However the calculations, which were largely performed by E.G.Galpern, showed that the resulting C20 in the ground state had an unclosed electron system and only C20 -2 dication was stable. In addition, very little space remained inside C20 for other atoms. When discussing these results in the laboratory, I.V.Stankevich suggested to consider the larger "cage", locate it on a soccer ball and arrange carbon atoms at 60 vertices of this cage. "This molecule should be very firm because 22 players kick a ball for several hours and nothing happens to it!" - said Ivan Viacheslavovich, an inveterate football player. Everybody liked the idea, but it took one year to write a computing program and make calculations even within the simple Hukkel scheme because such polyatomic systems could not be calculated "by hand". In 1970 based on the obtained results, the paper was finally written and given to A.N.Nesmeyanov to review before publication. Stankevich refused to be among the authors of the paper and agreed only to be mentioned in acknowledgment although he participated in discussing the results and some details of calculations. However Alexandr Nikolaevich was embarrassed by so revolutionary models and said that as it was not his subject-matter, he did not know theory well and could not stake his life on that, everything had to be discussed and considered again. Bochvar was very upset, he had to speak about the unusual models of molecules several times and defend them at seminars and scientific councils. Unusualness of these molecules for chemists and their skepticism concerning the existence of these molecules continued after the publication of the famous paper written by Kroto et al. in 1985 [1] and until the appearance of real material from C60 prepared by Kratschmer's group in 1989 [2]. Time passed. In February, 1972 prestigious Journal of American Chemical Society published information about peristilane, the crown from 6 carbon 5-membered cycles, incomplete C20 dodecahedron [3] what convinced A.N.Nesmeyanov in the importance of publishing the work performed by his collaborators. Hence the paper "On hypothetical systems: carbodecahedron, sicosahedron and carbo-s-icosahedron" was sent to Papers of Academy of Sciences of USSR 26, June 1972 and published in 1973 [4]. The most stable C60 structure was found to be the structure with double bonds among pentagons (fig.1e). Although this work represented the results of calculations performed by Hukkel method, which was used for plane unsaturated systems, the general conclusions were confirmed by further calculations by the more precise PMX method [5]. Authors of these two papers learnt about Osawa's prediction of C60, which was published in Japanese in 1970, only in 1987 from paper by Kroto et al. [7]. E.Osawa showed [8] that he had assumed stability of truncated C60 icosahedron only on the basis of symmetry considerations with no calculations.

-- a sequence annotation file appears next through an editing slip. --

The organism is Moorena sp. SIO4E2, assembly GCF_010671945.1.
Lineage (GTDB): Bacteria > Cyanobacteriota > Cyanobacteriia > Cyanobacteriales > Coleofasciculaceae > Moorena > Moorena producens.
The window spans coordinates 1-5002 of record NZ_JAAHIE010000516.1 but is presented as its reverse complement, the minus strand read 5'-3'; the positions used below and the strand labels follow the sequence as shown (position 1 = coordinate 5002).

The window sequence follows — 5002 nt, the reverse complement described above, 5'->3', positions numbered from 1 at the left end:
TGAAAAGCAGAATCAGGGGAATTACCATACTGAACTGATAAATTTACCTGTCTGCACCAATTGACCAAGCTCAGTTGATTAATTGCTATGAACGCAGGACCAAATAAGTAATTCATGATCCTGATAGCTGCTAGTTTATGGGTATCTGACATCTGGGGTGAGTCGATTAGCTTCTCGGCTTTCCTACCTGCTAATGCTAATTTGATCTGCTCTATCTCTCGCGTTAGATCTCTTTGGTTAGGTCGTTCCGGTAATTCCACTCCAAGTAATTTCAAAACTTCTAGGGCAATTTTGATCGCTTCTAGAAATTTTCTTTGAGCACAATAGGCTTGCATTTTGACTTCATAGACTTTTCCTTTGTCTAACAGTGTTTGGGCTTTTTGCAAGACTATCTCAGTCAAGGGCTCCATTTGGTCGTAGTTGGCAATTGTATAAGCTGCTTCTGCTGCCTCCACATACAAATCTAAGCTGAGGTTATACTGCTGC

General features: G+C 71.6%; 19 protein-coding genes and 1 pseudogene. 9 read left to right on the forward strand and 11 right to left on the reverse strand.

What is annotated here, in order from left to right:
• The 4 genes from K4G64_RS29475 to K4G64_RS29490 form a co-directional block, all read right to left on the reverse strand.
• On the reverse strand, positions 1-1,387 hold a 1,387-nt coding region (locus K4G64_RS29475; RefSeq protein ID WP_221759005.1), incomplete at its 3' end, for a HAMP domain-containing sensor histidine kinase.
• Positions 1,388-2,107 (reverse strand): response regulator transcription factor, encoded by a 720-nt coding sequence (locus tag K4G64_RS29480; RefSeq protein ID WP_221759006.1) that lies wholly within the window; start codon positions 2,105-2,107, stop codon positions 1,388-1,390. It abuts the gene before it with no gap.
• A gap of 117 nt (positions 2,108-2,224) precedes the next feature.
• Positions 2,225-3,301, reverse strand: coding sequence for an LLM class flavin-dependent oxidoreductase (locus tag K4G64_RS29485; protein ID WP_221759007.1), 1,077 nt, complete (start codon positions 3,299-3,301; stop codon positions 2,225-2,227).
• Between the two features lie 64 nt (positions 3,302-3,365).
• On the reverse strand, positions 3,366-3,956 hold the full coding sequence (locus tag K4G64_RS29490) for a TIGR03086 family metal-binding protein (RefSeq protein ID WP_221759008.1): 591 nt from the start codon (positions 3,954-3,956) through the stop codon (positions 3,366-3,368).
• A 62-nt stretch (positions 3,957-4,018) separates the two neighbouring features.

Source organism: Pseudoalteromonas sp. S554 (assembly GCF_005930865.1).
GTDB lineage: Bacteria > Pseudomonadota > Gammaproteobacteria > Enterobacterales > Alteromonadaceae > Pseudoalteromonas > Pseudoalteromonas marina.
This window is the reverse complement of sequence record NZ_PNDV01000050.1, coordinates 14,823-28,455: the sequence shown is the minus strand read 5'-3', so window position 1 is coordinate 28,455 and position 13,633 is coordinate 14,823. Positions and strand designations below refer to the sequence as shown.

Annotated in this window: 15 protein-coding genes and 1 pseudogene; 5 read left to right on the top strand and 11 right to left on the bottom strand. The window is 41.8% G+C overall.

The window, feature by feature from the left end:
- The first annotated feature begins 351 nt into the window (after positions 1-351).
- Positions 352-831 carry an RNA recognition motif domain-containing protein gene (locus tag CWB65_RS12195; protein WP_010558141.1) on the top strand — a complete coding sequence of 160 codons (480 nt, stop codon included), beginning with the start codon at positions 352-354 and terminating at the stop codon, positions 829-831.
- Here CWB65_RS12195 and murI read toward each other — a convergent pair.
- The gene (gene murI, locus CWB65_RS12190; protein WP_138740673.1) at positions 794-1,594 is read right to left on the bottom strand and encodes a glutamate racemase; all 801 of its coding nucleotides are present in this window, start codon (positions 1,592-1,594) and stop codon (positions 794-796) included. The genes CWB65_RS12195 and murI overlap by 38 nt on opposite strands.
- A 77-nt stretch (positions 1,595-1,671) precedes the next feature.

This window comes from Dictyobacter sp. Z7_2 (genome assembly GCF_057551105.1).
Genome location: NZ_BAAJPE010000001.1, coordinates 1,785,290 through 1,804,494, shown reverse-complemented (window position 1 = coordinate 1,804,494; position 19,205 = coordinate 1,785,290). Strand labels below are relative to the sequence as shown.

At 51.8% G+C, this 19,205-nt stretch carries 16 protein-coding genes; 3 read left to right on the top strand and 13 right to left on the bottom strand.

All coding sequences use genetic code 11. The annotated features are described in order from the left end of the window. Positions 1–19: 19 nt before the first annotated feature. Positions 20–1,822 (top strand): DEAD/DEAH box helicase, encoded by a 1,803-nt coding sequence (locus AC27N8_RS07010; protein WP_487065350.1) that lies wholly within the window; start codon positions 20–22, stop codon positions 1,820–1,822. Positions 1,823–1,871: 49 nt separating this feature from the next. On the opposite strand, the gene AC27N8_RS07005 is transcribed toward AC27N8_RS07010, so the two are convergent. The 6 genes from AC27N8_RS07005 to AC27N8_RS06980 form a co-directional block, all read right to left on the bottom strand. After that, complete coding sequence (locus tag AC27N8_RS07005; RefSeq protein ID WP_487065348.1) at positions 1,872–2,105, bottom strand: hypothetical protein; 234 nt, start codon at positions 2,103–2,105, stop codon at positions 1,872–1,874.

In 1996 The Nobel Prize in chemistry was awarded to Kroto, Smalley and Kerl for the discovery of fullerenes. Over a period of years these compounds were intensively studied in laboratories of different countries, the scientists attempted to find the conditions of their formation, structure and properties, and possible applications. In particular, the soot produced by arc discharge at graphite electrodes was found to contain a great deal of fullerenes, they had not been observed before. At present the only method of producing fullerenes is their artificial synthesis (for more details, see the excellent books [9, 10]).